Investing On The Edge Of Doom

and why I would question Warren Buffett on one stock

End of an Era

The death of Queen Elizabeth really is the end of an era. She was an amazing leader and set a fantastic example. I don’t have a high regard for the UK’s upper class and inherited wealth does not merit respect. But the Queen was a majestic figure. My UK readers will have to endure the press for the next 10 days and although she is a great loss – I think many of us feel as if we have lost a distant relative – I think we should be celebrating her life and her achievements. She was 96, after all. The Tweet at the end contains a great clip which underlines her sense of humour, bordering on mischievous. I just wanted to say something here, because she was one of the constants in a declining nation and I have had an enduring admiration for her.


You, dear reader, may not be aware that I took August off, because I wrote 7 columns in July and scheduled them in advance.

I spent most of the month in the US and did very little work other than responding to emails and the odd urgent client Zoom. I restarted this week, or rather last Saturday, when I appeared on a panel on the Money stage at the FT Weekend Festival in London.

Claer Barrett, the FT columnist and podcaster, was the moderator and opened by suggesting that the panel would try to stay cheerful – I failed to oblige. I thought it might therefore be worth repeating some of my comments and the advice I gave to the attendees here.

The FT Money Panel

The FT Money Panel - Behind The Balance Sheet
Photo Courtesy someone on Twitter whom I forgot to bookmark, sorry

Incidentally, the FT Weekend Festival is a fantastic event and I have attended almost all of them as a paying guest (this was my first time as a speaker). Even better, you can now catch up on what you missed in person, online.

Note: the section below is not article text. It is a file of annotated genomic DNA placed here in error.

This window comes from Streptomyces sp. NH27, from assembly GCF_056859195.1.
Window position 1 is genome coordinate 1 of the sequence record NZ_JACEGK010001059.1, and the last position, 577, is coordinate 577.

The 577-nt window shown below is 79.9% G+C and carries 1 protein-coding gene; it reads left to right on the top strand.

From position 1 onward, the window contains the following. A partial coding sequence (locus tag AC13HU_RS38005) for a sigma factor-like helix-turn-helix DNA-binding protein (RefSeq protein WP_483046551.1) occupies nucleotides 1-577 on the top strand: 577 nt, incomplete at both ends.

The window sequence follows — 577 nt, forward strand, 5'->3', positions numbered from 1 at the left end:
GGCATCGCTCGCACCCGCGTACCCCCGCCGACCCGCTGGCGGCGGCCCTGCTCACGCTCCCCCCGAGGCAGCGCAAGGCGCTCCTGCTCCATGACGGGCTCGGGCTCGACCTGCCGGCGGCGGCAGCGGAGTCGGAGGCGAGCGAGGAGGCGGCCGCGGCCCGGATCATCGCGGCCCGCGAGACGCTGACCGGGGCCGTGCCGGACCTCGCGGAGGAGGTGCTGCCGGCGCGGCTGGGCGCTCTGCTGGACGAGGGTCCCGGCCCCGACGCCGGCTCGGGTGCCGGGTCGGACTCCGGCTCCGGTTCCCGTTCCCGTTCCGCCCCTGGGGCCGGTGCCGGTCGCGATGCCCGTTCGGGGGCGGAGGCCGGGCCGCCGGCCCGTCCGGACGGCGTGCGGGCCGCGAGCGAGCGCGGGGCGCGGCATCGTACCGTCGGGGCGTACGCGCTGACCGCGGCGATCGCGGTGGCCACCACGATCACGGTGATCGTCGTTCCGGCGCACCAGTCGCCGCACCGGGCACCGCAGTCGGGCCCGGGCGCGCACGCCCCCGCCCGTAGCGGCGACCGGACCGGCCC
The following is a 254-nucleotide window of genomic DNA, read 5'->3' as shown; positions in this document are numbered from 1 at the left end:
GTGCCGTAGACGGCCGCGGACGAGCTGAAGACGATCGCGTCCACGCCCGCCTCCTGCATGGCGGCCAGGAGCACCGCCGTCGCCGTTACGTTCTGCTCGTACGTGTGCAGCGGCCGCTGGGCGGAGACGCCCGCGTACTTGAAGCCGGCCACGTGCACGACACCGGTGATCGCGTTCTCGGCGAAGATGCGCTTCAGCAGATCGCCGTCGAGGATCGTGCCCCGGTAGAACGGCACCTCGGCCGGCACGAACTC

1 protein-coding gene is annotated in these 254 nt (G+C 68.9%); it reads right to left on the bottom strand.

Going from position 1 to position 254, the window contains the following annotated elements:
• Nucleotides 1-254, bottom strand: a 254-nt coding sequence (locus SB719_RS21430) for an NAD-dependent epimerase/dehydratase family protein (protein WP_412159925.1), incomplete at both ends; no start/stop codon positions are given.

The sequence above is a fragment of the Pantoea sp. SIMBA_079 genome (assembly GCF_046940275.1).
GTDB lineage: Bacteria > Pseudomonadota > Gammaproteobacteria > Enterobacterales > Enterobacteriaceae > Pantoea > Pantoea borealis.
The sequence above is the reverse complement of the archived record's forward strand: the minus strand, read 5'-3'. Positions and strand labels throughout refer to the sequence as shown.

I pointed out to the audience that I am a glass half empty sort of person when it comes to investing, and that downside protection is my priority. I then explained that I was not investing in the 1970s, but that it is the only period I can recall, other than the 1929 Depression, where the circumstances were similar to today. The economic outlook has never been this bad in my experience and we start at a point where markets are likely overvalued. As a result, you should be resigned to seeing your real wealth decline in the next ten years and you should have a plan to mitigate the adverse impacts.

This is not just my view. One of my friends, who manages a billionaire’s family office and has immense resources at his disposal, recently passed a similar message to his employer. I shall suggest some potential mitigating actions later for my paying subscribers, but let’s first look at why the prognosis is so gloomy.

Most of what I shall discuss is focused on the US and UK, the two most important markets for me and my readers. But the symptoms are fairly consistent globally.


We start from high levels of valuations relative to history in most markets – equities certainly and in almost every region, but especially the US; bonds generally; and property. The three main asset classes are richly valued by historical standards. I say this first because valuation is always important.

Our recent equity correction from the peak is modest. The S&P500 started the year at just shy of 4800 and is now at c.3900, a fall of c.19%. Not great, but hardly a disaster. Five years ago, it was 2461, so it’s up nearly 60% (before dividends) – well above long term historical averages.

The FTSE100 in the UK has fared better this year, down 4%, partly because of sterling’s weakness, and partly because of the weight of energy and commodity stocks. It’s down 2% over the last 5 years! Again, before dividends.

Importantly, equity valuations are generally rich (although the UK is not as dear as some other markets). And these valuations are based on margins and returns which  are also near peaks. They may not revert to historical means, but the odds are certainly against further significant gains.